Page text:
Alamance Community College (ACC) hosted a combined graduation/signing ceremony on August 3 at the Vailtree Event Center for multiple ABSS high school students and some adult students enrolled in a variety of apprenticeship programs.
High school apprentices were joined at the event by other youth and adult apprentices in manufacturing and skilled trades, including horticulture.
Alamance County’s apprenticeship program was initially designed for high school juniors and seniors who can earn a paycheck on the job as soon as they begin the apprenticeship program while also taking college classes. However, the College’s apprenticeship portfolio has expanded over the past few years and now includes incoming high school students, current college students, and non-traditional adult students.
“You have the power as skilled workers to go out and make a difference for yourself and your apprenticed companies,” said ACC President Dr. Algie Gatewood. “More than 10,000 skilled workers each day in the U.S. are retiring and those positions must be filled. How do we help fill those jobs? We are getting a head start on doing just that with the Alamance apprenticeship program.”
The Alamance County apprenticeship program is a joint partnership between Alamance Community College, Alamance-Burlington Schools, and more than two dozen businesses including all apprenticeships at ACC. It is sanctioned by ApprenticeshipNC.
“Graduating apprentices receive work certification through the U.S. Department of Labor,” said Dr. Bruce Mack, VP of Economic Development with the NC Community College System.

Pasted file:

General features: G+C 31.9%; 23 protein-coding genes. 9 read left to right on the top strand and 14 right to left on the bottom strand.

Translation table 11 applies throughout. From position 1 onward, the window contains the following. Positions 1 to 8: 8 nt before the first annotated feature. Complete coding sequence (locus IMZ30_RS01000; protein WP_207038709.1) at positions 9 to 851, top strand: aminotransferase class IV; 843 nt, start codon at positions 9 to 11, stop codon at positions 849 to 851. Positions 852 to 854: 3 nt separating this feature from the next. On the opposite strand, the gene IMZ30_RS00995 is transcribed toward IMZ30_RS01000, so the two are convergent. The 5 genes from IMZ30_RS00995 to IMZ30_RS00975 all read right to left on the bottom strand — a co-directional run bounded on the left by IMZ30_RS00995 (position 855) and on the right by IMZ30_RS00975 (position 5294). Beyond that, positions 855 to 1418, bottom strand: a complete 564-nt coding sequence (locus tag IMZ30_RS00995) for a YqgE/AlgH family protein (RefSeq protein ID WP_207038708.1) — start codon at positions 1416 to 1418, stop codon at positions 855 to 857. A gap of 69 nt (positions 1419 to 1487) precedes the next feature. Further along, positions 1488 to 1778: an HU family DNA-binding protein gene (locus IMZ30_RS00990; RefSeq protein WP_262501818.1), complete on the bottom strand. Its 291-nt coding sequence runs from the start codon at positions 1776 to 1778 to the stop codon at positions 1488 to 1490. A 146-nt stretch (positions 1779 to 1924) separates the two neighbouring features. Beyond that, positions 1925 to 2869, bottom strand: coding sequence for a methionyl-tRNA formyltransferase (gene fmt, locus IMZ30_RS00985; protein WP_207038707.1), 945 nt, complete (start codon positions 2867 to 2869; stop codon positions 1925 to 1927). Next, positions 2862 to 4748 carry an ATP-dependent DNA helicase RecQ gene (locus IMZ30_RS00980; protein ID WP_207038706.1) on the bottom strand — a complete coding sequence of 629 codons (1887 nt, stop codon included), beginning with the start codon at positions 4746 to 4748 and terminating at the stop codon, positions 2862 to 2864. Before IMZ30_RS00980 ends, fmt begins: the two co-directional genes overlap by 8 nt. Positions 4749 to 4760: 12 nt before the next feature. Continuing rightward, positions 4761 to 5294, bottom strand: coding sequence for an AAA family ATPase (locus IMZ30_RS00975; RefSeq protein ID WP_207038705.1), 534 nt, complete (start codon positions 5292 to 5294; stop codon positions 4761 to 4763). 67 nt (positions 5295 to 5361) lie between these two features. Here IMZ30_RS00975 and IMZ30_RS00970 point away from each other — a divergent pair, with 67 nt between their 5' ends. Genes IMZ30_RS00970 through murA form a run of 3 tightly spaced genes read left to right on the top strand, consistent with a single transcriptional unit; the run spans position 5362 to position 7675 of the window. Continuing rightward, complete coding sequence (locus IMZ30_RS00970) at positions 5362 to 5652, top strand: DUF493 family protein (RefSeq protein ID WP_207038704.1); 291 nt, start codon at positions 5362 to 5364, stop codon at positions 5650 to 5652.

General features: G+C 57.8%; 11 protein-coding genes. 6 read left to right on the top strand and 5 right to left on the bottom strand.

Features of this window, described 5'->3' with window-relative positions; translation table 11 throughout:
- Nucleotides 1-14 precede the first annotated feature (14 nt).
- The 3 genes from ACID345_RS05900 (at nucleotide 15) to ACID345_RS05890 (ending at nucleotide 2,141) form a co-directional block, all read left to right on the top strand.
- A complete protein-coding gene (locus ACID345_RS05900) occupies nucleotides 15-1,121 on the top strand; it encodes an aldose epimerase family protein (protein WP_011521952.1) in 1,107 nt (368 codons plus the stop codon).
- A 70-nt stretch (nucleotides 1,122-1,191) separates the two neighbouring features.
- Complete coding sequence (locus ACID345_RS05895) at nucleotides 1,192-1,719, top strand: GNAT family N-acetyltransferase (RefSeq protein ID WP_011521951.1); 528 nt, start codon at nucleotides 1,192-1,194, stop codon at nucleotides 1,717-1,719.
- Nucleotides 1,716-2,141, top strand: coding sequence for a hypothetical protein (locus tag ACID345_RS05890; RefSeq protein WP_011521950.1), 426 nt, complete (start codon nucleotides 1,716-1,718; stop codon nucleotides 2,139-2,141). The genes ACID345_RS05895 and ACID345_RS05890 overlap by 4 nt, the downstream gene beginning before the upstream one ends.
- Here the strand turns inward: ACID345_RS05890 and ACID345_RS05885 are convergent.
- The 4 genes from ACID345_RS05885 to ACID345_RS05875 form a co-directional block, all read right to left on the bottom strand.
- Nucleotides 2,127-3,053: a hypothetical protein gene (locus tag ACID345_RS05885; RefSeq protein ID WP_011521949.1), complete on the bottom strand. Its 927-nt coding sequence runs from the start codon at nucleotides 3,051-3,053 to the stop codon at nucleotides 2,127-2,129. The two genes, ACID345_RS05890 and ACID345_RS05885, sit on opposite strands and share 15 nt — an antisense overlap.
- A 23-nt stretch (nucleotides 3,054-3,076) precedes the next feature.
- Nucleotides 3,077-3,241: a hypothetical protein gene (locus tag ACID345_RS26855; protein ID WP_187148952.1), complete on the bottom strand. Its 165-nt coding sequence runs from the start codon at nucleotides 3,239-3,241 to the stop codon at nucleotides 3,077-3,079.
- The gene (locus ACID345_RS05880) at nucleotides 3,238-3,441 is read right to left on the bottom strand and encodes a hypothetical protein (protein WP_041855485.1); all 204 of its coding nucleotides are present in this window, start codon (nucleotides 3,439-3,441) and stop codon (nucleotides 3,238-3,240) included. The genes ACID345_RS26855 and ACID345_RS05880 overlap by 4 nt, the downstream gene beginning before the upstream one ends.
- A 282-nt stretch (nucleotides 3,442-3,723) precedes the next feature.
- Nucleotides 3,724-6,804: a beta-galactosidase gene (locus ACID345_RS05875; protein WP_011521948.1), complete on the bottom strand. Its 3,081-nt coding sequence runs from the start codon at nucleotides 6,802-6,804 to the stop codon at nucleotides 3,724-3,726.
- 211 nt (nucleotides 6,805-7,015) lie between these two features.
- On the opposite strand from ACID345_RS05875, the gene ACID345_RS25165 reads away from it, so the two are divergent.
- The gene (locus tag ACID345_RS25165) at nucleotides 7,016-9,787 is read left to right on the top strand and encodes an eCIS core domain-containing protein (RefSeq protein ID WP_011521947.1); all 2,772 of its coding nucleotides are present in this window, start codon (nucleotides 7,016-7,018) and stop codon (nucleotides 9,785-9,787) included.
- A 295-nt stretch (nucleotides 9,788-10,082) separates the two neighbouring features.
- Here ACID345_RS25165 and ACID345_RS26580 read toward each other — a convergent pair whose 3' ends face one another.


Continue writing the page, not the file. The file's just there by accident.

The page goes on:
At the August 3 celebration, seven student apprentices graduated from the program after working at companies as follows:
- Marshall Dodson, GKN Driveline
- Jason Hughes, Nature Select
- Matthew Madren, RegO Products/ECI
- Victoria Rose, RegO Products/ECI
- Cristian Salas, Fairystone Fabrics
- Felix Valdez, AKG
- Jailyne Warren, GKN Driveline
Above, Matthew Madren, Cristian Salas, and Jailyne Warren were among the seven apprentices who graduated and earned U.S. Labor Dept. credentials.
The seven graduates, who are all former ABSS students, earned their associate degrees from ACC last month and had worked full-time as apprentices since 2017. From that class, Jason Hughes earned a certificate and started the program in 2020.
For all apprentices, tuition, books, and fees for the associate degree program are covered by most companies, allowing the students to graduate debt-free. The graduates also earn specialized certification and experienced that is recognized and sought by local employers. Most apprentices complete about 8,000 hours, comprised of 6400 hours working as apprentices and 1600 hours learning in ACC classes. Other apprentices complete a minimum of 4,000 hours of on-the-job training and 288 hours or related instruction.
Above, Edwin Martinez Ramirez (seated) was one of six high school students who signed agreements with ApprenticeshipNC.
Six ABSS high school students who are incoming freshmen at ACC also formally signed agreements with ApprenticeshipNC to begin their apprenticeships:
- Destiny Bellamy of Orange County High School – Elevate Textiles
- Devin Harrison of Williams High School – Fairystone Fabrics
- Edwin Martinez Ramirez of Cummings High School – Sandvik Coromant
- Caleb Maxfield of Eastern Alamance High School – Elevate Textiles
- Rosa Melgar of Cummings High School – AKG
- Jacob Ward of Southern Alamance High School – GKN Driveline
Special Recognition was given to Jacob Boydstun, a rising senior at Southern Alamance High School, who recently began his Pre-apprenticeship and is guaranteed an apprenticeship at GKN Driveline next year.
ABSS Superintendent Dr. Dain Butler praised both the graduates and those who signed saying, "My father was a welder so I know what this kind of work is all about. I'm proud of what you're doing and our community is proud and honored to have you remain here and continue to give back to Alamance County."